Submit, Integrate, Test, and Release – SITaR ENOVIA Synchronicity DesignSync Data Manager provides an intuitive built-in workflow called SITaR (Submit, Integrate, Test, and Release). SITaR consists of a set of commands that leverage the power of module-based design in an environment consisting of multiple design modules aggregated together by an integrator into a higher level system. Though individual design blocks (modules) may be contributed by different teams, design at the block level cannot occur in a vacuum. Simulations must include interactions with the other blocks in the design.
SITaR is based on the notion that there are two fundamental “roles” in play in such a design:
a “designer” is someone who is contributing at the block level. An “integrator” is responsible for integrating blocks together into a toplevel design, testing the system, and releasing the stable “baseline” (a system level configuration of blocks) from which all subsequent block level development occurs.
Working within such a flow, a designer would fetch the current stable baseline into a workspace. The block the designer is working on would then be put in an “edit” mode, and design activities proceed. All simulation takes place in the context of the baseline consisting of all the other blocks. The key here is that design work and simulation is NOT done with work-in-process configurations of other blocks, but only in the context of the stable baseline.
When work is complete, the designer “submits” his module for possible integration into a newer baseline. The integrator monitors the submission queue, which could contain submissions for multiple blocks, and is able to build a workspace containing any mixture of submitted blocks. This is the “Integrate” step in SITaR. Regression tests are performed against the newly integrated set of blocks (the “Test” step in SITaR), and if deemed stable by the integrator, can be released as a new stable baseline (the “Release” step in SITaR). Designer workspaces could then be updated, fetching the baseline for all blocks for which editing activity is not occurring.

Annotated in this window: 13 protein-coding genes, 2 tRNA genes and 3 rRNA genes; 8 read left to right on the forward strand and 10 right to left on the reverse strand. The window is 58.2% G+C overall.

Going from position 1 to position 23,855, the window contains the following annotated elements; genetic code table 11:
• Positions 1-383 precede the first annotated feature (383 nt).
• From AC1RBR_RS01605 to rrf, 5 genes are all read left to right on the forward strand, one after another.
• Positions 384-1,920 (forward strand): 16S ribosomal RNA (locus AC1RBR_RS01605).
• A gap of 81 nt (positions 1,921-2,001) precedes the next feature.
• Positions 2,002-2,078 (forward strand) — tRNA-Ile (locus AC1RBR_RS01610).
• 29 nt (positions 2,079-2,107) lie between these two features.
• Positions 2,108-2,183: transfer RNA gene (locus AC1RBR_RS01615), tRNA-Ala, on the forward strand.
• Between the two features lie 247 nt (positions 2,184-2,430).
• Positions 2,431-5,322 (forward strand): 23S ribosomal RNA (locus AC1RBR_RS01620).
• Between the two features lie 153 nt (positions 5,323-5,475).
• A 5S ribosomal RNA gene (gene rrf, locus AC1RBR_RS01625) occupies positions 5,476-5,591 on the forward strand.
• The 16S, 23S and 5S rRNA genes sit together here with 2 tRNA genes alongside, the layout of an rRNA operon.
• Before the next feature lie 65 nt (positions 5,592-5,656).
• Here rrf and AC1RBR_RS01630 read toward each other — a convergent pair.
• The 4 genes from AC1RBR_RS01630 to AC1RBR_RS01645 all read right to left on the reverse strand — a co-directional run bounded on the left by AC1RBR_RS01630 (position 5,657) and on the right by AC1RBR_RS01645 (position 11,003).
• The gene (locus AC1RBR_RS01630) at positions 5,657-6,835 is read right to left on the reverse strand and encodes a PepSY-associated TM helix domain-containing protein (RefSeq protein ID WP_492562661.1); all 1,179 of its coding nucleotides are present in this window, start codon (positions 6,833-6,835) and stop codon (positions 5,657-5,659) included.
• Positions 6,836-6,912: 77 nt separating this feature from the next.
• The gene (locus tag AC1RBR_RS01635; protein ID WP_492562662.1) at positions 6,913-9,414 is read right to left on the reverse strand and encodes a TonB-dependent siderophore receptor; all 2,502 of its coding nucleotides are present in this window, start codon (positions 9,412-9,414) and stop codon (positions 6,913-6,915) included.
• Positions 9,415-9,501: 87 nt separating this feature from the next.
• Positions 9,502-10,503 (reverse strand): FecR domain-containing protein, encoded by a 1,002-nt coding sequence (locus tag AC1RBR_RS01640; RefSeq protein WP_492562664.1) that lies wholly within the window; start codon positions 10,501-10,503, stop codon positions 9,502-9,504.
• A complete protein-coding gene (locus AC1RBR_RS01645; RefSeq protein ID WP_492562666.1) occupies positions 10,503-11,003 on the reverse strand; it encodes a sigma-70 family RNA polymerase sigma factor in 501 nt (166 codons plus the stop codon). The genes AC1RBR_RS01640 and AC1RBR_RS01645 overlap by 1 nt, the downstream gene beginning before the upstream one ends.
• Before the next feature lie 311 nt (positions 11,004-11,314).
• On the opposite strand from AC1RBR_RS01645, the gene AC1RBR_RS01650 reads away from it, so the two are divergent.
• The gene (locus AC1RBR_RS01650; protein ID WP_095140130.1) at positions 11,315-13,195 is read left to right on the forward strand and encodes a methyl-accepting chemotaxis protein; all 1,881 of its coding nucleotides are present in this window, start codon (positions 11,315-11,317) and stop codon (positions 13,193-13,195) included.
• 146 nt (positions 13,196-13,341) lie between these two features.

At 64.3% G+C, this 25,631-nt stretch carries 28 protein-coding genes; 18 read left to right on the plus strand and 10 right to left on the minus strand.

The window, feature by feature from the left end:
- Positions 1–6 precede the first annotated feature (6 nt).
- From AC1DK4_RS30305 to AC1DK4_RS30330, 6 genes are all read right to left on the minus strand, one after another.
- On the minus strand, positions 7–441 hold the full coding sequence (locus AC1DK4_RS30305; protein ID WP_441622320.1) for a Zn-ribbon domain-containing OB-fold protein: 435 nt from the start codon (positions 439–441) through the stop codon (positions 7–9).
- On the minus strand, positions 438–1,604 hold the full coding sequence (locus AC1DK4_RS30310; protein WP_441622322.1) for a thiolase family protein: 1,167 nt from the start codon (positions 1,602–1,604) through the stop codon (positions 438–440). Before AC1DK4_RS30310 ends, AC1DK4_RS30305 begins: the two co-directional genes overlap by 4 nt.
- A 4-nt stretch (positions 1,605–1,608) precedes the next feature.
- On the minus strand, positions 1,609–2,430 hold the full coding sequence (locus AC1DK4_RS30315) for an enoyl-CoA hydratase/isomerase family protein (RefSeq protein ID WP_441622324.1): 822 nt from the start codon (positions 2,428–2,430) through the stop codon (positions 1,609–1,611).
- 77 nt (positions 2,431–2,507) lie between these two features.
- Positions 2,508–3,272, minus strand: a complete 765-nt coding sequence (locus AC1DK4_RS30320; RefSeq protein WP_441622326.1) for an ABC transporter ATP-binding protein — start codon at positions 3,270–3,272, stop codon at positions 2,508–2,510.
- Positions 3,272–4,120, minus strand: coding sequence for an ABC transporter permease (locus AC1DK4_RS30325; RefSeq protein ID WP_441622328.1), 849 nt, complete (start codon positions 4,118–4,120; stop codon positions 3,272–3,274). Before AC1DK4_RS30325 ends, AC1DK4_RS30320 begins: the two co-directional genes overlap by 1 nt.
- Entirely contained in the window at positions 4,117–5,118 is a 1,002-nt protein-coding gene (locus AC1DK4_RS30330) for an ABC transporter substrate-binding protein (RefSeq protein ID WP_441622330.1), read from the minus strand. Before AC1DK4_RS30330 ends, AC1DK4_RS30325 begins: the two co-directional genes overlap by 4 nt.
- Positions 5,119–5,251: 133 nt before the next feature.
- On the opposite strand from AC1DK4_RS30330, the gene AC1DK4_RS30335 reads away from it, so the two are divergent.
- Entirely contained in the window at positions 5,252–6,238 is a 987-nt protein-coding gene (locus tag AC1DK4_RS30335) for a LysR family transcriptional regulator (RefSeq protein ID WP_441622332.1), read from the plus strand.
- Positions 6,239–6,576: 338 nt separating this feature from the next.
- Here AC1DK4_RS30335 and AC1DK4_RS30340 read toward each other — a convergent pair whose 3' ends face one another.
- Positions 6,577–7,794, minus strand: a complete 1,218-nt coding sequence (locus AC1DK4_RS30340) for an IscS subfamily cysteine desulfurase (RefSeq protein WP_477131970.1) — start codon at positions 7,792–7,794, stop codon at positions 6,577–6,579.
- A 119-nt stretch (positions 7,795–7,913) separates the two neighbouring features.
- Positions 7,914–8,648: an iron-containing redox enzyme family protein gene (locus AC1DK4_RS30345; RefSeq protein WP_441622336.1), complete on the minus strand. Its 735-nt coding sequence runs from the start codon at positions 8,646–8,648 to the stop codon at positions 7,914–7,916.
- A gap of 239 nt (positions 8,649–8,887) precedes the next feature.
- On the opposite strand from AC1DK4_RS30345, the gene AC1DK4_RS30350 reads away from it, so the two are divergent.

Thus, ALL design work at the block level is performed in the context of a stable baseline of the rest of the blocks in the design. All this activity is performed using simple and intuitive commands such as “sitr submit,” or “sitr integrate,” alleviating the need to educate the contributing teams in the use of the more fundamental module design command set, or with complicated handoff and tagging schemes.
SITaR commands wrap the underlying module commands such that the power of the module-based DDM architecture is leveraged in the context of this well-defined use model.